The evolution of the Paraprofessional begins with social media algorithms. If you are a nail artist looking to go viral, you might check hashtags for popular ideas and concepts to imitate and piggyback on. Beauty and makeup trends are a clear example of how a single smokey eye tutorial can be iterated on infinitely in order to bring creators into the spotlight. Initially the model for social media was that trends could inspire content – the “heel concept” was a prompt for creativity and interpretation that led to unique images and ideas. But as trends became clear lanes for content production that people could exploit to hack viewer counts, many people’s attention shifted from using the trends to inspire content toward creating content about the trends themselves. In this way, social media personalities could elevate themselves above their fellow creators into a kind of meta status as an “expert” – I'm not making a video where I show my “quiet luxury look”, I'm making a video about the idea of “quiet luxury”.
Paraprofessionals are people who use their platform to create a new kind of infotainment that appears to give viewers access to the rhetoric and strategies that brands and marketers use. In reality, this content is just another memetic extension of people telegraphing their mimicked behavior as knowledge. Today, anyone can become an expert by speaking directly to an audience of novices through bite sized clips. Paraprofessionals use their understanding of content creation to produce videos, blog posts, articles, and other forms of media that push bottled trends like “quiet luxury” because it's just as easy as following the trend itself. Yet, unlike the other sheep online who follow the trend, this new class of content creators can claim to be above it and cash in on the status of influencing the public.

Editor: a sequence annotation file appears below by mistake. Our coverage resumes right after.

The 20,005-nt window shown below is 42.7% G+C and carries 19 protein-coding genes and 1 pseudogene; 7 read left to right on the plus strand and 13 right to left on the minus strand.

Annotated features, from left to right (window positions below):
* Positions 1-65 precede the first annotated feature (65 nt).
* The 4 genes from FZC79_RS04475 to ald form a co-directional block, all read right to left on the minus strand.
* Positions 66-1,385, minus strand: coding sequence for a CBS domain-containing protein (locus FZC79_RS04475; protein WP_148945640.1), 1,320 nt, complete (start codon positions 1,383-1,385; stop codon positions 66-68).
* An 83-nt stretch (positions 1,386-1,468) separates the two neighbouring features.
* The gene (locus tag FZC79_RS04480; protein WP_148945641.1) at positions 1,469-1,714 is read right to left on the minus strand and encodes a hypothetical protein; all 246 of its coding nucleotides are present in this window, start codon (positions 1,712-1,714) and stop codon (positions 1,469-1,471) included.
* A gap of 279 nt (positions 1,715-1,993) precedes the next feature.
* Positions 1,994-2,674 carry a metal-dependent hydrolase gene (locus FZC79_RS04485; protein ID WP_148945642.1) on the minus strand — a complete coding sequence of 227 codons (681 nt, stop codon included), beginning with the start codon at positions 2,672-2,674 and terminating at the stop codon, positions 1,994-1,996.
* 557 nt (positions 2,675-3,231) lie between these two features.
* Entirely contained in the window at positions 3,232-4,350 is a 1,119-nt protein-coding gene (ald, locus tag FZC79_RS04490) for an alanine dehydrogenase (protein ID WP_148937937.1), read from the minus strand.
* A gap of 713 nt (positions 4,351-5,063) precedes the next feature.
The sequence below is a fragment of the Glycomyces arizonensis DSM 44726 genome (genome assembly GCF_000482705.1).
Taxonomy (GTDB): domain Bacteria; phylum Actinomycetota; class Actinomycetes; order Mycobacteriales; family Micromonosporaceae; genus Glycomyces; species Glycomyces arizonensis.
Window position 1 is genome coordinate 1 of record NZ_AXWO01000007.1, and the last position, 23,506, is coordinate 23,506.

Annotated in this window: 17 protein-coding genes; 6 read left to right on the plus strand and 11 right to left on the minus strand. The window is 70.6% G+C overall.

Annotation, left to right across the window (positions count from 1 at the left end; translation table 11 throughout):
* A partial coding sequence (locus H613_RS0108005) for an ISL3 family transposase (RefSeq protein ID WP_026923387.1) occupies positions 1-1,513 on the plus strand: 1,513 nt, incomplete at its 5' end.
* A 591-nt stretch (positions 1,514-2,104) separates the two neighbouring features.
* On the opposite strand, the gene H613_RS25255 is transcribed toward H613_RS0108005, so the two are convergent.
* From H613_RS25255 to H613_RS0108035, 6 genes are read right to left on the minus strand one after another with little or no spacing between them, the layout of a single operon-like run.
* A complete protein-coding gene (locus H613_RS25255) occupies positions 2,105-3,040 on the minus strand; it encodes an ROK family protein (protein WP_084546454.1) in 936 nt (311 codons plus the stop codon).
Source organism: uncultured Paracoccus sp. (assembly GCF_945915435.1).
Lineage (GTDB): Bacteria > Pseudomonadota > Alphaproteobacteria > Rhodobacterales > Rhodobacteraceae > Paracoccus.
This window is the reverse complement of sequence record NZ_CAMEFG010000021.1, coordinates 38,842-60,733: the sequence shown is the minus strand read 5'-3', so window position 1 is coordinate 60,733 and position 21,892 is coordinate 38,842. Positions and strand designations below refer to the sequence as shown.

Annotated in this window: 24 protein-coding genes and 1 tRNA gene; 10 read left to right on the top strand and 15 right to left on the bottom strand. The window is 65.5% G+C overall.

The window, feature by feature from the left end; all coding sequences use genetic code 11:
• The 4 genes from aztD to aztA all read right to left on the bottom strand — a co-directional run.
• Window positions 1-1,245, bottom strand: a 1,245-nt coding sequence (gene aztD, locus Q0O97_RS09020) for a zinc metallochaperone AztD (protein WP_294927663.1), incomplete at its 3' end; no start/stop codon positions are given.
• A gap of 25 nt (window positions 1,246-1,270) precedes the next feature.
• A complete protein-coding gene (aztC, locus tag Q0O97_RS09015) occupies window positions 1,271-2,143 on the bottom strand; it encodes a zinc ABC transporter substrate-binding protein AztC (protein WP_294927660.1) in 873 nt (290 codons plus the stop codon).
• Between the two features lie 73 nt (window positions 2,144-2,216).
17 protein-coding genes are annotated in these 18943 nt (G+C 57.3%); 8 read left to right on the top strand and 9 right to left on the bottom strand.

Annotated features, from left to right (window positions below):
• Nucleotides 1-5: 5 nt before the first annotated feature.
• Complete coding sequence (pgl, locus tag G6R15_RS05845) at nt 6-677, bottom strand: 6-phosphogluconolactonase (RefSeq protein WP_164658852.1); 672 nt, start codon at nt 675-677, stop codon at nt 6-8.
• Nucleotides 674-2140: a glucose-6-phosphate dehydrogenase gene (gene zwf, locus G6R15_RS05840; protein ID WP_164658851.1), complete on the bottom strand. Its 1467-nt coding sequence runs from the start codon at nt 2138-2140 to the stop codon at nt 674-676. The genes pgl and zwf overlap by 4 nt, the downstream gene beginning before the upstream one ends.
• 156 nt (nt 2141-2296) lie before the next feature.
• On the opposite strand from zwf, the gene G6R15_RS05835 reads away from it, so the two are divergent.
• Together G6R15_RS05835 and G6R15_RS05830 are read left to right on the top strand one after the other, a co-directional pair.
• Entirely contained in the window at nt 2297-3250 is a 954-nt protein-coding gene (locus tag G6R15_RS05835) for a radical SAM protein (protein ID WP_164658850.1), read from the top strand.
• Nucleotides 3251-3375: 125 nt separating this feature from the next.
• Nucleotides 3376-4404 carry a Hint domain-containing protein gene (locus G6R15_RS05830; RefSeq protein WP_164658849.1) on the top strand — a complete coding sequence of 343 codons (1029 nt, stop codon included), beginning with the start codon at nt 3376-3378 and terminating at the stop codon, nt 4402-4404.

Paraprofessionals are well-versed in the art of content creation, but not in market analysis and trend forecasting. Today, trends themselves can go viral because on some level creators are just feeding ideas down the pipeline. Trend reports have long been commissioned by brands and produced by strategists for a small audience. Today those audiences daisy chain that information down the line into content that makes each recipient feel like they're more informed than the next. The idea that you understand what’s guiding and shaping a larger group of people's behavior can still make you feel superior to that group, and that feeling is what Paraprofessionals are truly selling.